FOURTH, what about energy? We rail against America and British Imperialism but our future rests on one man -Hugo Chavez. Petrocaribe (Venezuela) follows the San Jose Pact (Mexico and Venezuela); Manley's Socialism was in sync with Chavez's "the friend of my friend (Fidel) is my friend!" and it works. Before the 1973 Israeli war, oil was US$2.90 a barrel then rose to $12. By 1980 the Shah of Iran was ousted by the Ayatollah, we had the Iraq/Iran war and oil reached $35 plus. Mexico balked. Chavez did not and PJ Patterson brought the Petrocaribe deal to book. We do not have to know the real price of oil thanks to comrade Chavez who decided to "annul American hegemony" using democracy and his oil. The JLP bitched to the USA about Chavez's motives and pushed fire saying he gave the PNP millions but Golding came to office in 2007 and uttered not a word. He enjoyed the fruits of the Bolivarian Socialist fraternal.
Since Independence no other deal is as seminal to our survival and stability. Petrocaribe keeps us alive. The IMF is zilch compared to the "attaclaps" if Chavez dies. His opposition is not keen on it and his next in line is no fan either. Prayers ascend and "nuff candle a bun" for Hugo; "yuh tink seh tings hard? Hugo Chavez holds our future in his beneficient cancerous body! With shame I say, pray hard for Hugo!
We spent our "shirt" at the Olympics. Not one penny had to do with our athletes' success. We bitch but spend like crazy. Some want to change cars "before things get worse" What a contradiction? They "lash-out" for Christmas because it may be some time before they eat turkey and ham. Bipolar rot? The good news is we are no longer at the bottom in CARICOM. The bad news is we did not rise, others fell. Some members can't meet payroll, their NIR is gone and their creditors have them on a cash basis. One nation raided NIS funds to cover civil service salaries. We have never known life without the IMF. Even when it was not here we shadowed its targets. The road less travelled may be hard, lonely but better for us. The IMF is our bank and lifeline not a bogey man. We have work to do. Get this deal closed pronto!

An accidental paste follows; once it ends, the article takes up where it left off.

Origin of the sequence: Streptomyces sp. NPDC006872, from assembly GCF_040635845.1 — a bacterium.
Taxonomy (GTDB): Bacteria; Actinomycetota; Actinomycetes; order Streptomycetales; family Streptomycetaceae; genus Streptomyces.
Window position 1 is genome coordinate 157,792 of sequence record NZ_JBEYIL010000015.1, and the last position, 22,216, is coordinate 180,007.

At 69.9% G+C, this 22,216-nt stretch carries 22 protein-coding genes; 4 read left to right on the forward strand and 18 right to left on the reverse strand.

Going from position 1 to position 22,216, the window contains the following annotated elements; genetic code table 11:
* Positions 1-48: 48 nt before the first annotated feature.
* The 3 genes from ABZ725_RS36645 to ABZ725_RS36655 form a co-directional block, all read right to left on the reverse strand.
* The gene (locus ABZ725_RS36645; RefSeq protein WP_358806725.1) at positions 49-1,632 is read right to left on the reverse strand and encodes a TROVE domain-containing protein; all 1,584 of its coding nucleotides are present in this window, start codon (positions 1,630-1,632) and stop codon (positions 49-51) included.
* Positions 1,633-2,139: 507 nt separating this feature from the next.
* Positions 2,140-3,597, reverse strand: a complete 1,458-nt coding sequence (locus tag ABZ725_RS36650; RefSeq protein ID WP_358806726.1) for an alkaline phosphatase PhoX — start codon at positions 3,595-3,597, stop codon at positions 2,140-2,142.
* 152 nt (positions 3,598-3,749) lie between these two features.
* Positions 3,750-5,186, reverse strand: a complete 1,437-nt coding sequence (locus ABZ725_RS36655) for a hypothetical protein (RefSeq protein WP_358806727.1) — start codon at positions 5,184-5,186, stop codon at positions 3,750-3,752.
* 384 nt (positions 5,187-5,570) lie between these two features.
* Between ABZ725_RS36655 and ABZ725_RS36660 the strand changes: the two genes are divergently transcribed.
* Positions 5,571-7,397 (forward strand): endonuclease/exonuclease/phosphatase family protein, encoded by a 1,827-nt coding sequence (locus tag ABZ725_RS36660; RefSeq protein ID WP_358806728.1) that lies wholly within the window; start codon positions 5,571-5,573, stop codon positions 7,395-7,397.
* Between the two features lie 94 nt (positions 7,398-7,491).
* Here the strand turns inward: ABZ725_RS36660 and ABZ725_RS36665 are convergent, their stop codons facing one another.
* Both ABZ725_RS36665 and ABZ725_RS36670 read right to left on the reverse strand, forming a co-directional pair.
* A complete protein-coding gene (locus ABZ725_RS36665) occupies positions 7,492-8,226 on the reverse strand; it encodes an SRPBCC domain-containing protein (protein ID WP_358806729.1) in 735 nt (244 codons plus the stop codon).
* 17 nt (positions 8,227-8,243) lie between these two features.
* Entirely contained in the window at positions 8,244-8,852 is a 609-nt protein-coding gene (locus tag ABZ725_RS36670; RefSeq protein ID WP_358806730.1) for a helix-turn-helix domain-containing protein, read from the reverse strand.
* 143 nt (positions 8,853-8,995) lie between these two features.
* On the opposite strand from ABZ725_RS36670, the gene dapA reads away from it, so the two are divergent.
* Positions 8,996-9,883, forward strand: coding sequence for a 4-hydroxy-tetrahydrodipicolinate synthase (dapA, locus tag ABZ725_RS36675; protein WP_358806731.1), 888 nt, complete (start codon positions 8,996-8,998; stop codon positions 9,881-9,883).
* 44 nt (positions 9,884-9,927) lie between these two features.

The IMF is crucial but it's not all of our future. A loan will support our currency and the world lends us so we can pay them back. Our hope is self-reliance. As in Greece or Ireland they are not moved by our pain as we elected men who borrowed $1.7tn and we did not hold them to account. Time is not our friend. The longer the negotiations take the more our reserves, credit and options fade. In the words of Chicken Little "The sky is falling!" The next years will be worse than the last 40 because our friends are now in trouble. We were always in trouble - not new. It's time to look to our people and take charge of our lives.
What delays the IMF loan? We need the loan and need surplus to repay it; how do we do this? grow income and or cut costs! This is tricky. Why should the IMF believe us? We have always known what to do but never did it: will we do it now? We are not credible! They want to see us take action.
So when will the prosperity team get going? Vision 2030 is crucial but it is a plan like all the past glossy ones with pretty pictures and maps (the picture of the foreign suspension bridge in vision is risible but so us to use image for deed); Michael had one, Eddie too, they all failed. We need a PPP -a public, private oversight team, to cherry pick priority ministries for 2015, 2017 and 2020. More anon! My brain says "what man has done he may do; what man has never done he is unlikely to do ... ever!"
It is a principle in negotiation that parties lose flexibility over time. The longer this impasse the less likely we are to get our wishes. The IMF "Men in Black" have a track record to uphold and were stung once so they will not be made fools of again. They have mortgages, kids in posh schools in Washington and Boston. You don't keep this job by being outfoxed by smarmy, third world politicians. Stay conscious my friend!
Dr Franklin Johnston is a strategist, project manager and advises the minister of education. firstname.lastname@example.org